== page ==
Do you think a workout can’t get you exhausted? Think again. In fact, working out without rest days do you more harm than good.
According to the American Council on Exercise (ACE), overtraining makes you prone to overuse injury, takes a toll on your performance, harms your motivation, and makes exercise boring.
Rest is an integral part of a fitness regime. In addition, the body needs intermittent breaks to recover completely. They will keep you going for a long time without letting you break down.
Having a hard time knowing when to take a day off?
Here’s why a workout rest day is important and what signs to look for to know you need one.
Why are Rest Days Important For You?
Taking a rest day shouldn’t be seen as laziness. Look at the benefits that regular rest days bring to your body:
Offer Recovery Time
Contrary to common belief, you continue to reap the positive effects of a hard workout week on a rest day. Moreover, a rest day does not mean you should spend all day lying on a couch.
When you train, it creates tiny microscopic tears in your muscles. These tears are responsible for the DOMS (delayed onset muscle soreness) you feel after an intense workout session.
However, on a rest day, fibroblasts repair them. Consequently, your muscles grow stronger than before to bear an intense workout next time. Ideally, you should have at least one rest day to give ample time to your muscles to recover.
Keeps You From Injury
If not given time to recover, muscle tears can lead to a more dreadful condition called muscle sprains. If your muscle, by any chance, sprains, then you surely would be missing a lot more days of exercise than just one.
Also, fatigue is another consequence of overtraining. When fatigued, you’re likely to be less active, meaning you may lose balance, drop weight on yourself or disturb your angle during the workout. All these factors can lead to severe injuries such as stress fractures or strains.
Gives You Motivation
Why does one workout? Aside from the health benefits, working out is also fun for a lot of people. However, exercising continuously without breaks seems more like a chore. Hence, the fun part starts waning.
For instance, you would not want to run an extra mile or hit an extra set of biceps with all the fatigue you have. Moreover, your focus would also take a toll. Resultantly, you’d not put in extra effort, and your body wouldn’t give extra results.
Therefore, you need rest days to let your body recover and muster up the motivation again for the next week.
5 Signs You Need a Rest Day
Now that you know the immense advantages of taking workout rest days, let’s talk about the ways your body tells it needs rest.
Here are five signs that might indicate it’s time to take a break.
1. Your Muscles Are Sore
By and large, muscle soreness means you’re doing it right. Also, if you’re new to exercise or a particular fitness routine, DOMS is normal. However, if the soreness persists even after weeks of continuous workout, it’s as clear as daylight that you need a break.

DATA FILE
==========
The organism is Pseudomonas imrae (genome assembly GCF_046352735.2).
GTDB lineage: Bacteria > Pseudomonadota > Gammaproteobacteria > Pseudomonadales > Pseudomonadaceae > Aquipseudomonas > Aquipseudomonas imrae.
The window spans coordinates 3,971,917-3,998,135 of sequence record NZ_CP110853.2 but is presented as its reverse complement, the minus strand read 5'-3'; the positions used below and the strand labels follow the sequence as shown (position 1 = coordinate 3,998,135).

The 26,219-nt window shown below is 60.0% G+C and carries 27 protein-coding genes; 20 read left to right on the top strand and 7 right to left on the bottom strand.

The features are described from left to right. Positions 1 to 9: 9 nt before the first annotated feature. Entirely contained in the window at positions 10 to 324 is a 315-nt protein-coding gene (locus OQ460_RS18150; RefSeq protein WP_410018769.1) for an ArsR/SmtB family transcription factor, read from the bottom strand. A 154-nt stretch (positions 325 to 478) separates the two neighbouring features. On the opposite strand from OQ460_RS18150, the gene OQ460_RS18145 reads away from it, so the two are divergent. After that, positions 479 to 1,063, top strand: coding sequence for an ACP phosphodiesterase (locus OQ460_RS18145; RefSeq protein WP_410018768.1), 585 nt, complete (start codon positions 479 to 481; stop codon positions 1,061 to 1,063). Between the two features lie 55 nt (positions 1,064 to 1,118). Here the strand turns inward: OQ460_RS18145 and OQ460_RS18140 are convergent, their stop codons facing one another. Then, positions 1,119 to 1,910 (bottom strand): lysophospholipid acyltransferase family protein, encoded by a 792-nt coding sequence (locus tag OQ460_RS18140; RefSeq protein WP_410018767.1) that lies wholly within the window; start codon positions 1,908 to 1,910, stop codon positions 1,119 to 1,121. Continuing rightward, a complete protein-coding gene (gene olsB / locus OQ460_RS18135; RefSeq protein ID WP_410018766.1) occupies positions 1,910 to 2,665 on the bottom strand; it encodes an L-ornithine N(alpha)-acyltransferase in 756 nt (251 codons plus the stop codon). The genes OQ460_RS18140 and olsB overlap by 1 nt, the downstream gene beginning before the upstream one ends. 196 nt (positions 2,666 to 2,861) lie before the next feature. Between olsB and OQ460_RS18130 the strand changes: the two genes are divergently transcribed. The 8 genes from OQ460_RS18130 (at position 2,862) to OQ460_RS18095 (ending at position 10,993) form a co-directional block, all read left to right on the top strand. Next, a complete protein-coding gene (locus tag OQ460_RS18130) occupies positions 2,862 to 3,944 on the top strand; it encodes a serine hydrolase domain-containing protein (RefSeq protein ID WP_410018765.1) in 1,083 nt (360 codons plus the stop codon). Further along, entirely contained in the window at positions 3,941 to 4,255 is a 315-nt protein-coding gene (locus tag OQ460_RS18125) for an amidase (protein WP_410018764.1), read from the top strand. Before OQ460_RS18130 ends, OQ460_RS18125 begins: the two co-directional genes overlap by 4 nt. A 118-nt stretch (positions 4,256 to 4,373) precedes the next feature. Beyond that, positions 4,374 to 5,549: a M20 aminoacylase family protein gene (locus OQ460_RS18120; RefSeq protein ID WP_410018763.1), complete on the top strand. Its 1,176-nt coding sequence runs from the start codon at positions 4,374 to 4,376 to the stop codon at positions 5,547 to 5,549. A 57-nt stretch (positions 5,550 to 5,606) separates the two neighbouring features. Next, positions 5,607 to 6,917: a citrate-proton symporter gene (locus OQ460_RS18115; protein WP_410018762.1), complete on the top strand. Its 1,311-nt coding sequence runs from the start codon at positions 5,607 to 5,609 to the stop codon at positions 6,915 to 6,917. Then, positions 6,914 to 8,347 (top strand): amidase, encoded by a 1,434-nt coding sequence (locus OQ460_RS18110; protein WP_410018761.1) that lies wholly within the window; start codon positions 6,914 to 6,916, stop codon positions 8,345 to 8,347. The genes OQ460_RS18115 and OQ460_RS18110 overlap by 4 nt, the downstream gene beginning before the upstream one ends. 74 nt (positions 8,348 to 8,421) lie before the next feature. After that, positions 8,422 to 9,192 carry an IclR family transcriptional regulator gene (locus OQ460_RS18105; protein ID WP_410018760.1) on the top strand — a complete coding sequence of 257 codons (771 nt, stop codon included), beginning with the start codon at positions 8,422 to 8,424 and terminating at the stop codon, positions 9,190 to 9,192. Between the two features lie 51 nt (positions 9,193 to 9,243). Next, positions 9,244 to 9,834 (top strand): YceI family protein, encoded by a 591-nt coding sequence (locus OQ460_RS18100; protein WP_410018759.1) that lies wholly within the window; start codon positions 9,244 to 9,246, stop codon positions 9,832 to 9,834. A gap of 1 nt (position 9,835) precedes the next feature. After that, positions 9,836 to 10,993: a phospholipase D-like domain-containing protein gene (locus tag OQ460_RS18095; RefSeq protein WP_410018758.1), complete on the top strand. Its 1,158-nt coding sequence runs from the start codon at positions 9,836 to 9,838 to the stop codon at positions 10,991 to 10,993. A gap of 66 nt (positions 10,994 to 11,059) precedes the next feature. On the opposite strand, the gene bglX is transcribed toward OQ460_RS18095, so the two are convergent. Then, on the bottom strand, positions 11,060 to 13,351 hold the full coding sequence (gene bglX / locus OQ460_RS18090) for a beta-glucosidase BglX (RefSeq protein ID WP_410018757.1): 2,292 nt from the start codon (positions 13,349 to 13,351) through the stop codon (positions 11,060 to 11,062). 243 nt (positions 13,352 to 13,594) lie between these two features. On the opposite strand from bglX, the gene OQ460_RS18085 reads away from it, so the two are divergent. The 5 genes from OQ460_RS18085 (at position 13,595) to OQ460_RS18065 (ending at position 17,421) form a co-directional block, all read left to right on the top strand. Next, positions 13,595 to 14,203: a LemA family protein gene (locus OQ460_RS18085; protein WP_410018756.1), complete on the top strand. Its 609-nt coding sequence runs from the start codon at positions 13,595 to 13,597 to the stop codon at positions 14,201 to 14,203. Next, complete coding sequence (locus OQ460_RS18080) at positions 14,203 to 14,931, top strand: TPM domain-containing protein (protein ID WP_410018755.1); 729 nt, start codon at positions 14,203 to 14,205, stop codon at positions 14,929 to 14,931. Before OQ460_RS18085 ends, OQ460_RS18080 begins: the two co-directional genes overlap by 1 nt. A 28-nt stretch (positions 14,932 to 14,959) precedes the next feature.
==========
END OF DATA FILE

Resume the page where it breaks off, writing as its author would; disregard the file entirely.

According to studies, muscles usually recover within 48-72 hours. But if you are still feeling sore after that time, it is a clear indication of overtraining.
A different study by the American Council on Exercise (ACE) suggests that muscles’ recovery period can range from two days up to a week depending on the exercise you did.
So, once you get this particular sign, you should immediately know that your body needs a rest day.
2. Your Resting Heart Rate Is Abnormal
Calculating your heart rate after waking up in the morning is a simple yet effective trick to know your body’s condition. Just put a finger on your wrist where your pulse is and feel beats per minute.
If it’s above normal, your body is not actually up for a workout. An elevated heartbeat is a clear signal of stress and fatigue.
To be sure, you can check your heart rate every morning. If it’s above normal, it’s one of the signs you need a rest day.
3. You‘re Constantly Moody
Typically, exercise is linked to mood enhancement. On the contrary, overtraining makes you moody, depressed, and tired.
When you exercise, your brain releases two hormones, namely endorphins and cortisol. Endorphins fight stress, while cortisol is a stress hormone.
Excessive workout leads to more cortisol production, and when its levels remain high for a longer period, your mental health gets affected. Therefore, when you start feeling uncharacteristic crankiness, you should take a day’s break from the workout to get things back in place.
4. You Feel Sick
Harder training without any break potentially makes you prone to illnesses. The continuous catabolic activity weakens your immune system.
Hence, you’ll be at greater risk of catching a cold or infection despite being healthy apparently. If you are facing a similar situation, take a rest day and maybe see a doctor.
5. Your Sleep Pattern is Affected
Disturbance in sleeping patterns or new-onset insomnia is one of the major signs of overtraining. Hard and continuous exercise overstimulates your central nervous system since it’s trying to repair your muscles.
If you can’t sleep well, even when you feel tired, you certainly need a workout rest day. Not being able to sleep well for successive two or three days will take a toll on your immunity, cognitive abilities, and endurance.
Therefore a rest day or two would harm no one but only help you get your sleep pattern in order.
Rest days, in a way, complement your workout regime. If you overtrain without a pause, your body will start giving signs you need a rest day. However, a rest day does not mean you should be sedentary. You can always do light stretching or go for a walk.
Some of the signs your body might give when it needs a workout rest day are well-explained above. Follow them to be sure when to take one.